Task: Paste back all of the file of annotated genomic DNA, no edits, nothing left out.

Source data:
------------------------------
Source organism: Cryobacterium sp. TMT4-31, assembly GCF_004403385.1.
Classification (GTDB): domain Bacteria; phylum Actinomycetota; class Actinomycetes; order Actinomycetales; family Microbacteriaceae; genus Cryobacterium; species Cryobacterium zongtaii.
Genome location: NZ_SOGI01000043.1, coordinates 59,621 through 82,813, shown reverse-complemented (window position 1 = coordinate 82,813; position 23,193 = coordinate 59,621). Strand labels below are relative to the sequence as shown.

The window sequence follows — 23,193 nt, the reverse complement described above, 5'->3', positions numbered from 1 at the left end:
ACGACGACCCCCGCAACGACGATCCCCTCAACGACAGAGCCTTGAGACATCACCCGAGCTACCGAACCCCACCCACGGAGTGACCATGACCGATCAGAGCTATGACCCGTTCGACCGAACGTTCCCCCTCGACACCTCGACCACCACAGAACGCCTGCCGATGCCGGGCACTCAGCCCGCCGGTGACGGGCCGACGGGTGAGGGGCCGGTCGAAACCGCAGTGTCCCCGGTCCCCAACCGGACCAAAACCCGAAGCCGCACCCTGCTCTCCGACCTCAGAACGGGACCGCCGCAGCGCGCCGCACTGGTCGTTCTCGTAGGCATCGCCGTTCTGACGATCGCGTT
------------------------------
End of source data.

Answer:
Source organism: Cryobacterium sp. TMT4-31, assembly GCF_004403385.1.
Classification (GTDB): domain Bacteria; phylum Actinomycetota; class Actinomycetes; order Actinomycetales; family Microbacteriaceae; genus Cryobacterium; species Cryobacterium zongtaii.
Genome location: NZ_SOGI01000043.1, coordinates 59,621 through 82,813, shown reverse-complemented (window position 1 = coordinate 82,813; position 23,193 = coordinate 59,621). Strand labels below are relative to the sequence as shown.

The window sequence follows — 23,193 nt, the reverse complement described above, 5'->3', positions numbered from 1 at the left end:
ACGACGACCCCCGCAACGACGATCCCCTCAACGACAGAGCCTTGAGACATCACCCGAGCTACCGAACCCCACCCACGGAGTGACCATGACCGATCAGAGCTATGACCCGTTCGACCGAACGTTCCCCCTCGACACCTCGACCACCACAGAACGCCTGCCGATGCCGGGCACTCAGCCCGCCGGTGACGGGCCGACGGGTGAGGGGCCGGTCGAAACCGCAGTGTCCCCGGTCCCCAACCGGACCAAAACCCGAAGCCGCACCCTGCTCTCCGACCTCAGAACGGGACCGCCGCAGCGCGCCGCACTGGTCGTTCTCGTAGGCATCGCCGTTCTGACGATCGCGTT